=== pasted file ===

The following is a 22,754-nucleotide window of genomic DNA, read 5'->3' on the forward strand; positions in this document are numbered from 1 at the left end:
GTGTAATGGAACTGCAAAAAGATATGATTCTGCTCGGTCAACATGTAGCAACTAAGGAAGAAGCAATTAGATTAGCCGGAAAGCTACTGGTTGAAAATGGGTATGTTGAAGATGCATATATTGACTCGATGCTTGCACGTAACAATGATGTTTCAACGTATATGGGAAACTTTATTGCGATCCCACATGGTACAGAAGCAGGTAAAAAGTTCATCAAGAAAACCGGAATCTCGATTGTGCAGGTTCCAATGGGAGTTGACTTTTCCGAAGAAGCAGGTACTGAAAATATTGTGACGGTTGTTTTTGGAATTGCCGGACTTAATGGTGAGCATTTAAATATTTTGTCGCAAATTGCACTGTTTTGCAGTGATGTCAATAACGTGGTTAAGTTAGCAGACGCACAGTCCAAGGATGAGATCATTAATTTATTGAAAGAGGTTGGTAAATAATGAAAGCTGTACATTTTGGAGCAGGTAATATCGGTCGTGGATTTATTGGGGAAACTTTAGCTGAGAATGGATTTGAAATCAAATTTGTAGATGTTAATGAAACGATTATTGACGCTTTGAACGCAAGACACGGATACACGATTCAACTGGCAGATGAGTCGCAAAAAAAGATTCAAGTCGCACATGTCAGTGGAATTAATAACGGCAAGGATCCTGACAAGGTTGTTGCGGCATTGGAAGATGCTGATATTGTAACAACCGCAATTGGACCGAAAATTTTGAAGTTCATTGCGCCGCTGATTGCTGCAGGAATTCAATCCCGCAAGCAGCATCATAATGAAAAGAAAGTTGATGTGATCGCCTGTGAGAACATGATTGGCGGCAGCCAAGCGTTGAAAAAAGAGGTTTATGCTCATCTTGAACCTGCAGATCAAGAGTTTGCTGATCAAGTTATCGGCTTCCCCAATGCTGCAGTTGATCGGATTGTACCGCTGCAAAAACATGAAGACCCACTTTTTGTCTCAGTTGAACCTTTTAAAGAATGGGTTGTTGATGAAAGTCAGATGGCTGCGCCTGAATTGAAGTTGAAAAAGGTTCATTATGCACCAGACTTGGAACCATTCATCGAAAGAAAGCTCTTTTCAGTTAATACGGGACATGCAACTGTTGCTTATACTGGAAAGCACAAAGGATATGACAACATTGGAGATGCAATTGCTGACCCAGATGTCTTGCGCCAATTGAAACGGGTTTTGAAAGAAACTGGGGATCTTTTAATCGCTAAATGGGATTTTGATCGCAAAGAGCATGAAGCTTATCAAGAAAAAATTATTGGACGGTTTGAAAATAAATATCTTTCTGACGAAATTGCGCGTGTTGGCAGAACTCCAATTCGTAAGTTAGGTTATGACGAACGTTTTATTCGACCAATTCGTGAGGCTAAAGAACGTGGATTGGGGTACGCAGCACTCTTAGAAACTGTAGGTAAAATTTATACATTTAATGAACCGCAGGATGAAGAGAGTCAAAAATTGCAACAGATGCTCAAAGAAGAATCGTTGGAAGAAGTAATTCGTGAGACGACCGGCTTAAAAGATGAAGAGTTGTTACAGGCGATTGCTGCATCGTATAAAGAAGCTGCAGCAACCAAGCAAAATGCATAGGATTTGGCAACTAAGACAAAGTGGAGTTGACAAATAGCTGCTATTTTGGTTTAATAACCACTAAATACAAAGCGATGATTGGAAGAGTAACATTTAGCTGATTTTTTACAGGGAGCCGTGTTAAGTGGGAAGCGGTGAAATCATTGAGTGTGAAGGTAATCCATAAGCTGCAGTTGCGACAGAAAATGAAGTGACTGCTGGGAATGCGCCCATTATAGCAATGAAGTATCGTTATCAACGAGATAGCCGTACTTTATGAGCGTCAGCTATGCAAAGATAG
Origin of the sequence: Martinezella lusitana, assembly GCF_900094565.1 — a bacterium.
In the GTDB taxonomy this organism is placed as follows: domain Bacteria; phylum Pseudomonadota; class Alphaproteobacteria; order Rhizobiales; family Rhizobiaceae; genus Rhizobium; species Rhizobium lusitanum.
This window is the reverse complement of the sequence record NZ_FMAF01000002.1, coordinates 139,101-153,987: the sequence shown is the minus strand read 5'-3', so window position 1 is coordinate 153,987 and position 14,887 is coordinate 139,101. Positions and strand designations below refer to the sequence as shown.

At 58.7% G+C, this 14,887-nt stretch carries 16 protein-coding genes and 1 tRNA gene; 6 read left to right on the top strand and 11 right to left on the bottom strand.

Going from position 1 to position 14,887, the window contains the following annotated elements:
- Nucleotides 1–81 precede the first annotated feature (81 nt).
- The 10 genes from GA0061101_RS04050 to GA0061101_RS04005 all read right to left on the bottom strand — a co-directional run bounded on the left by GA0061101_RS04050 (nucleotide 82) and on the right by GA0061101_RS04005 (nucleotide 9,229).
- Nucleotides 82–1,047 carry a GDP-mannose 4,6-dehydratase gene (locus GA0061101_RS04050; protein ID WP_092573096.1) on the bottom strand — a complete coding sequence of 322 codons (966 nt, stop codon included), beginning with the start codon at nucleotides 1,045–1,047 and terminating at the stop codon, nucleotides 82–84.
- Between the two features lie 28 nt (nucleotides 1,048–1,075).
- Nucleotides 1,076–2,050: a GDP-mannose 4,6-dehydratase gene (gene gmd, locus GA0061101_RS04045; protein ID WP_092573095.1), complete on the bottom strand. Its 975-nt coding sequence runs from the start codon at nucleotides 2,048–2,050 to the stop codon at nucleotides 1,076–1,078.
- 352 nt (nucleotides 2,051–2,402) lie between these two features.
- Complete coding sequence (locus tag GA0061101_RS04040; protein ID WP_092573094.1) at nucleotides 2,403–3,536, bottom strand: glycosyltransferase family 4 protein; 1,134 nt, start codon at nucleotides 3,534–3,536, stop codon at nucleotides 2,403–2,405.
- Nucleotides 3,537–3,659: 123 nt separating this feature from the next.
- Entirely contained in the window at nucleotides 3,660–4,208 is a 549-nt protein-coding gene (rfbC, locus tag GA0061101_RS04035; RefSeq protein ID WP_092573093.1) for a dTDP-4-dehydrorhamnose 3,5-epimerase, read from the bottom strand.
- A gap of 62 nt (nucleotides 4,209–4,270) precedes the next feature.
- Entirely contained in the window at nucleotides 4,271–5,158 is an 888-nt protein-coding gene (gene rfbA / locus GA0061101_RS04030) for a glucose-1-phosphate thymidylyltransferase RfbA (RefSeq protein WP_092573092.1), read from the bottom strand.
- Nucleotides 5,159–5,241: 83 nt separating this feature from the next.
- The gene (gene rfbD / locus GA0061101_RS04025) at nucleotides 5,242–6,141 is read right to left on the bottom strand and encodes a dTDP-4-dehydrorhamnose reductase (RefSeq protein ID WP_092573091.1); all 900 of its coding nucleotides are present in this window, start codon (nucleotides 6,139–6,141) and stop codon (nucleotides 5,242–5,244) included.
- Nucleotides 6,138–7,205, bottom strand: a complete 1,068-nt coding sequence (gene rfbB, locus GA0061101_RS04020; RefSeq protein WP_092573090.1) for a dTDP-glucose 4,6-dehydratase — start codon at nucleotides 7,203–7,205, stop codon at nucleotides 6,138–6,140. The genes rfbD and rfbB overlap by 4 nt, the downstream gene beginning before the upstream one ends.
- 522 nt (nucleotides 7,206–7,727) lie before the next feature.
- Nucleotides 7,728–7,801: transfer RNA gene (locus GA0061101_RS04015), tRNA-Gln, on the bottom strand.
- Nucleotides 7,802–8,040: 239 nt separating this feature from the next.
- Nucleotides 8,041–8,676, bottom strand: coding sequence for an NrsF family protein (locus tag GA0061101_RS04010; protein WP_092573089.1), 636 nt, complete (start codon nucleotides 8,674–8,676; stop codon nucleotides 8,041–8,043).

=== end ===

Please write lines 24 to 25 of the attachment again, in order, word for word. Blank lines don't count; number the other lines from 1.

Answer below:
- Nucleotides 7,802–8,040: 239 nt separating this feature from the next.
- Nucleotides 8,041–8,676, bottom strand: coding sequence for an NrsF family protein (locus tag GA0061101_RS04010; protein WP_092573089.1), 636 nt, complete (start codon nucleotides 8,674–8,676; stop codon nucleotides 8,041–8,043).